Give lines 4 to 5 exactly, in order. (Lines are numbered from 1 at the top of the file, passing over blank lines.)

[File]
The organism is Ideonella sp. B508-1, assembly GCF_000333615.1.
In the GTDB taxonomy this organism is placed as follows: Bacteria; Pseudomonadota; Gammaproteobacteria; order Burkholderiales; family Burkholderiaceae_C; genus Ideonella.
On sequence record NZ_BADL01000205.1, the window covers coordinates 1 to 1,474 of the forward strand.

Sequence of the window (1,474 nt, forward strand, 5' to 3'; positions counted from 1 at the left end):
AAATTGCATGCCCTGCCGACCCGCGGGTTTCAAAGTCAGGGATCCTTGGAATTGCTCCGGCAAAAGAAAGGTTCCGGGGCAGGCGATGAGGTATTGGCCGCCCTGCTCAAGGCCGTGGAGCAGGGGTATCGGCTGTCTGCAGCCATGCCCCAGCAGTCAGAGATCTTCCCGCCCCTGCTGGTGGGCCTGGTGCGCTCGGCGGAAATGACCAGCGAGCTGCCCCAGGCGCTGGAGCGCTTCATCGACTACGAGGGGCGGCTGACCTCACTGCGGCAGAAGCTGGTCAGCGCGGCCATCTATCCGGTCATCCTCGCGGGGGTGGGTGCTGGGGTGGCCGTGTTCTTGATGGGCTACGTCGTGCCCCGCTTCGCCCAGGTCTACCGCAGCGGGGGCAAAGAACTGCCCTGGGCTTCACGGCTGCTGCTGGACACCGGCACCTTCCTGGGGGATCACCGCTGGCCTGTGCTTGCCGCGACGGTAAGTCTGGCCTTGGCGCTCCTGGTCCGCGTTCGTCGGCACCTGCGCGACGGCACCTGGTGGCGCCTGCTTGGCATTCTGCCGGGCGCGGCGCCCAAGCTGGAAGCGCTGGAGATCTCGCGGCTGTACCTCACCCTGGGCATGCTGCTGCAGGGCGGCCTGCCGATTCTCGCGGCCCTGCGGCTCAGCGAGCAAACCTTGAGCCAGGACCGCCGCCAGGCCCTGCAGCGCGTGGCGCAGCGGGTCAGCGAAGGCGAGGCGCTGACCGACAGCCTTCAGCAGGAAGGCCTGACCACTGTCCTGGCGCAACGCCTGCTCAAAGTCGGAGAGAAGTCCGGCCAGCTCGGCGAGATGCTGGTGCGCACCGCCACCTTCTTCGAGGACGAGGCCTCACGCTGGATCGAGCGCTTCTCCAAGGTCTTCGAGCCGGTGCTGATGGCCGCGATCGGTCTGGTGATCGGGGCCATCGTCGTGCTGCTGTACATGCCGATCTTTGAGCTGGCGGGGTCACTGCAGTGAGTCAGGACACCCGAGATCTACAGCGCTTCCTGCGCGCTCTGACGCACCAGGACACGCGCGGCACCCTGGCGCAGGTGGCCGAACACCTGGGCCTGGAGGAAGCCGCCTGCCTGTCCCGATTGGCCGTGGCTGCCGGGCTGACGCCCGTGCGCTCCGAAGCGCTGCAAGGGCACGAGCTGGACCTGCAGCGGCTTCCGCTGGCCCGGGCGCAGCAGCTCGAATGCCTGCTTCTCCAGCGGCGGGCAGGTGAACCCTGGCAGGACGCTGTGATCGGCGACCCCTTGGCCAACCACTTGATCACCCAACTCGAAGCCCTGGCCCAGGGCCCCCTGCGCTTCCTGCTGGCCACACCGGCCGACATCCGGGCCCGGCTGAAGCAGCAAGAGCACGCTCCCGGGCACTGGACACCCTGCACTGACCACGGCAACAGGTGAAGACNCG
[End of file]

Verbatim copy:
Sequence of the window (1,474 nt, forward strand, 5' to 3'; positions counted from 1 at the left end):
AAATTGCATGCCCTGCCGACCCGCGGGTTTCAAAGTCAGGGATCCTTGGAATTGCTCCGGCAAAAGAAAGGTTCCGGGGCAGGCGATGAGGTATTGGCCGCCCTGCTCAAGGCCGTGGAGCAGGGGTATCGGCTGTCTGCAGCCATGCCCCAGCAGTCAGAGATCTTCCCGCCCCTGCTGGTGGGCCTGGTGCGCTCGGCGGAAATGACCAGCGAGCTGCCCCAGGCGCTGGAGCGCTTCATCGACTACGAGGGGCGGCTGACCTCACTGCGGCAGAAGCTGGTCAGCGCGGCCATCTATCCGGTCATCCTCGCGGGGGTGGGTGCTGGGGTGGCCGTGTTCTTGATGGGCTACGTCGTGCCCCGCTTCGCCCAGGTCTACCGCAGCGGGGGCAAAGAACTGCCCTGGGCTTCACGGCTGCTGCTGGACACCGGCACCTTCCTGGGGGATCACCGCTGGCCTGTGCTTGCCGCGACGGTAAGTCTGGCCTTGGCGCTCCTGGTCCGCGTTCGTCGGCACCTGCGCGACGGCACCTGGTGGCGCCTGCTTGGCATTCTGCCGGGCGCGGCGCCCAAGCTGGAAGCGCTGGAGATCTCGCGGCTGTACCTCACCCTGGGCATGCTGCTGCAGGGCGGCCTGCCGATTCTCGCGGCCCTGCGGCTCAGCGAGCAAACCTTGAGCCAGGACCGCCGCCAGGCCCTGCAGCGCGTGGCGCAGCGGGTCAGCGAAGGCGAGGCGCTGACCGACAGCCTTCAGCAGGAAGGCCTGACCACTGTCCTGGCGCAACGCCTGCTCAAAGTCGGAGAGAAGTCCGGCCAGCTCGGCGAGATGCTGGTGCGCACCGCCACCTTCTTCGAGGACGAGGCCTCACGCTGGATCGAGCGCTTCTCCAAGGTCTTCGAGCCGGTGCTGATGGCCGCGATCGGTCTGGTGATCGGGGCCATCGTCGTGCTGCTGTACATGCCGATCTTTGAGCTGGCGGGGTCACTGCAGTGAGTCAGGACACCCGAGATCTACAGCGCTTCCTGCGCGCTCTGACGCACCAGGACACGCGCGGCACCCTGGCGCAGGTGGCCGAACACCTGGGCCTGGAGGAAGCCGCCTGCCTGTCCCGATTGGCCGTGGCTGCCGGGCTGACGCCCGTGCGCTCCGAAGCGCTGCAAGGGCACGAGCTGGACCTGCAGCGGCTTCCGCTGGCCCGGGCGCAGCAGCTCGAATGCCTGCTTCTCCAGCGGCGGGCAGGTGAACCCTGGCAGGACGCTGTGATCGGCGACCCCTTGGCCAACCACTTGATCACCCAACTCGAAGCCCTGGCCCAGGGCCCCCTGCGCTTCCTGCTGGCCACACCGGCCGACATCCGGGCCCGGCTGAAGCAGCAAGAGCACGCTCCCGGGCACTGGACACCCTGCACTGACCACGGCAACAGGTGAAGACNCG